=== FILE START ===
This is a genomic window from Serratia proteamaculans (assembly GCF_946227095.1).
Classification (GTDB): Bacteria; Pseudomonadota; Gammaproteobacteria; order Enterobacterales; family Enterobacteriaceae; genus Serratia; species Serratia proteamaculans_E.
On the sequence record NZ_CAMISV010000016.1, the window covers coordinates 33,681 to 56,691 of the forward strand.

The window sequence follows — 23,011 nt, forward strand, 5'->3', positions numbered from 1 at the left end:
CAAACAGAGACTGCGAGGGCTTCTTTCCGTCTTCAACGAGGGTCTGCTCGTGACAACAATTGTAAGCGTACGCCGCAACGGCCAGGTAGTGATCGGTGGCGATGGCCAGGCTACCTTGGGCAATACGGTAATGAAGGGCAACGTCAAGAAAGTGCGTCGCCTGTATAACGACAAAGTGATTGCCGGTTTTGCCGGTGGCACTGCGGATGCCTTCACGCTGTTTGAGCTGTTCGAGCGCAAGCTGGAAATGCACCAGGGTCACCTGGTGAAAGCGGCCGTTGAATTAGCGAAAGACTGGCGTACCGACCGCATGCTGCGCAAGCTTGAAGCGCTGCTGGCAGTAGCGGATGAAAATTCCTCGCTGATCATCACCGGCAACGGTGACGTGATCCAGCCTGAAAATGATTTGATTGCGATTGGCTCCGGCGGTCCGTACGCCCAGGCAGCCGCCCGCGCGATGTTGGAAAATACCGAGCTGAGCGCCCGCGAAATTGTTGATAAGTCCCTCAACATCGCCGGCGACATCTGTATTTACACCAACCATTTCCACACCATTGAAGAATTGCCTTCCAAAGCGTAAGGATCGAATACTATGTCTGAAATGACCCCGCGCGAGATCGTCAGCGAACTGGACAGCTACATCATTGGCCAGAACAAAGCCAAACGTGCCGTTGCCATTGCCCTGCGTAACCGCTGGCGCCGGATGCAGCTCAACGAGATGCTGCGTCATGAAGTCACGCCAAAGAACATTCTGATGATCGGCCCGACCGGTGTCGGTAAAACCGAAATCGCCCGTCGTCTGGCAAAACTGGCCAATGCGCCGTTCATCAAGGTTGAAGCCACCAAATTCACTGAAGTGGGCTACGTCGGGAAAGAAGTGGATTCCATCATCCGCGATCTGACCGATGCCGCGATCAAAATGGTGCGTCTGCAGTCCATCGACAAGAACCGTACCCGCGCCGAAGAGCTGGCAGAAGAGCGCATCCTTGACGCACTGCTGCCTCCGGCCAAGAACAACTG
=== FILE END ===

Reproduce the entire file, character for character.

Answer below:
This is a genomic window from Serratia proteamaculans (assembly GCF_946227095.1).
Classification (GTDB): Bacteria; Pseudomonadota; Gammaproteobacteria; order Enterobacterales; family Enterobacteriaceae; genus Serratia; species Serratia proteamaculans_E.
On the sequence record NZ_CAMISV010000016.1, the window covers coordinates 33,681 to 56,691 of the forward strand.

The window sequence follows — 23,011 nt, forward strand, 5'->3', positions numbered from 1 at the left end:
CAAACAGAGACTGCGAGGGCTTCTTTCCGTCTTCAACGAGGGTCTGCTCGTGACAACAATTGTAAGCGTACGCCGCAACGGCCAGGTAGTGATCGGTGGCGATGGCCAGGCTACCTTGGGCAATACGGTAATGAAGGGCAACGTCAAGAAAGTGCGTCGCCTGTATAACGACAAAGTGATTGCCGGTTTTGCCGGTGGCACTGCGGATGCCTTCACGCTGTTTGAGCTGTTCGAGCGCAAGCTGGAAATGCACCAGGGTCACCTGGTGAAAGCGGCCGTTGAATTAGCGAAAGACTGGCGTACCGACCGCATGCTGCGCAAGCTTGAAGCGCTGCTGGCAGTAGCGGATGAAAATTCCTCGCTGATCATCACCGGCAACGGTGACGTGATCCAGCCTGAAAATGATTTGATTGCGATTGGCTCCGGCGGTCCGTACGCCCAGGCAGCCGCCCGCGCGATGTTGGAAAATACCGAGCTGAGCGCCCGCGAAATTGTTGATAAGTCCCTCAACATCGCCGGCGACATCTGTATTTACACCAACCATTTCCACACCATTGAAGAATTGCCTTCCAAAGCGTAAGGATCGAATACTATGTCTGAAATGACCCCGCGCGAGATCGTCAGCGAACTGGACAGCTACATCATTGGCCAGAACAAAGCCAAACGTGCCGTTGCCATTGCCCTGCGTAACCGCTGGCGCCGGATGCAGCTCAACGAGATGCTGCGTCATGAAGTCACGCCAAAGAACATTCTGATGATCGGCCCGACCGGTGTCGGTAAAACCGAAATCGCCCGTCGTCTGGCAAAACTGGCCAATGCGCCGTTCATCAAGGTTGAAGCCACCAAATTCACTGAAGTGGGCTACGTCGGGAAAGAAGTGGATTCCATCATCCGCGATCTGACCGATGCCGCGATCAAAATGGTGCGTCTGCAGTCCATCGACAAGAACCGTACCCGCGCCGAAGAGCTGGCAGAAGAGCGCATCCTTGACGCACTGCTGCCTCCGGCCAAGAACAACTG